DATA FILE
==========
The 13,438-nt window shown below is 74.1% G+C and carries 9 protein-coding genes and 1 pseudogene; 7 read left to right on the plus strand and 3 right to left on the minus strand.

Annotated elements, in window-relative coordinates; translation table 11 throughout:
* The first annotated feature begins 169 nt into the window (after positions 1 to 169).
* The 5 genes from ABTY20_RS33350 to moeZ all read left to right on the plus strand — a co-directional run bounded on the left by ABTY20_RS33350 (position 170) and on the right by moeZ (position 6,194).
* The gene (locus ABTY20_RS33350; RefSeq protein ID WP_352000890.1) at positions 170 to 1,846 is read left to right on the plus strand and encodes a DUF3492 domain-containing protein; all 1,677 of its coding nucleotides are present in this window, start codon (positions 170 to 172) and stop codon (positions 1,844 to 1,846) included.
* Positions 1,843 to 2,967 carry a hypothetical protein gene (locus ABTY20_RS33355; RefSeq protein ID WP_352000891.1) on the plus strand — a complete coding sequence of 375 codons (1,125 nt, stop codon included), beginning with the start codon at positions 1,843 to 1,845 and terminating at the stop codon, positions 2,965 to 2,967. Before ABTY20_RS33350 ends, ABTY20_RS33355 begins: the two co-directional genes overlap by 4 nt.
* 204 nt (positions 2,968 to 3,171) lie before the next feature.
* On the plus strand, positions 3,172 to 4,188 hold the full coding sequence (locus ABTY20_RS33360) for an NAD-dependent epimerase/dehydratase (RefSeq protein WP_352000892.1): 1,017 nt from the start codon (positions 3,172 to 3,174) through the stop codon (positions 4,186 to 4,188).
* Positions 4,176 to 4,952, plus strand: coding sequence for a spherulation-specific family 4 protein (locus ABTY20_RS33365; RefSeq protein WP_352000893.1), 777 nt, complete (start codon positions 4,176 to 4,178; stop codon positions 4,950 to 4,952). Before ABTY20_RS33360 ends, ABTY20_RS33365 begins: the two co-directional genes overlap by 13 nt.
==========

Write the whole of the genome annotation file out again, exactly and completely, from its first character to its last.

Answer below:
The 13,438-nt window shown below is 74.1% G+C and carries 9 protein-coding genes and 1 pseudogene; 7 read left to right on the plus strand and 3 right to left on the minus strand.

Annotated elements, in window-relative coordinates; translation table 11 throughout:
* The first annotated feature begins 169 nt into the window (after positions 1 to 169).
* The 5 genes from ABTY20_RS33350 to moeZ all read left to right on the plus strand — a co-directional run bounded on the left by ABTY20_RS33350 (position 170) and on the right by moeZ (position 6,194).
* The gene (locus ABTY20_RS33350; RefSeq protein ID WP_352000890.1) at positions 170 to 1,846 is read left to right on the plus strand and encodes a DUF3492 domain-containing protein; all 1,677 of its coding nucleotides are present in this window, start codon (positions 170 to 172) and stop codon (positions 1,844 to 1,846) included.
* Positions 1,843 to 2,967 carry a hypothetical protein gene (locus ABTY20_RS33355; RefSeq protein ID WP_352000891.1) on the plus strand — a complete coding sequence of 375 codons (1,125 nt, stop codon included), beginning with the start codon at positions 1,843 to 1,845 and terminating at the stop codon, positions 2,965 to 2,967. Before ABTY20_RS33350 ends, ABTY20_RS33355 begins: the two co-directional genes overlap by 4 nt.
* 204 nt (positions 2,968 to 3,171) lie before the next feature.
* On the plus strand, positions 3,172 to 4,188 hold the full coding sequence (locus ABTY20_RS33360) for an NAD-dependent epimerase/dehydratase (RefSeq protein WP_352000892.1): 1,017 nt from the start codon (positions 3,172 to 3,174) through the stop codon (positions 4,186 to 4,188).
* Positions 4,176 to 4,952, plus strand: coding sequence for a spherulation-specific family 4 protein (locus ABTY20_RS33365; RefSeq protein WP_352000893.1), 777 nt, complete (start codon positions 4,176 to 4,178; stop codon positions 4,950 to 4,952). Before ABTY20_RS33360 ends, ABTY20_RS33365 begins: the two co-directional genes overlap by 13 nt.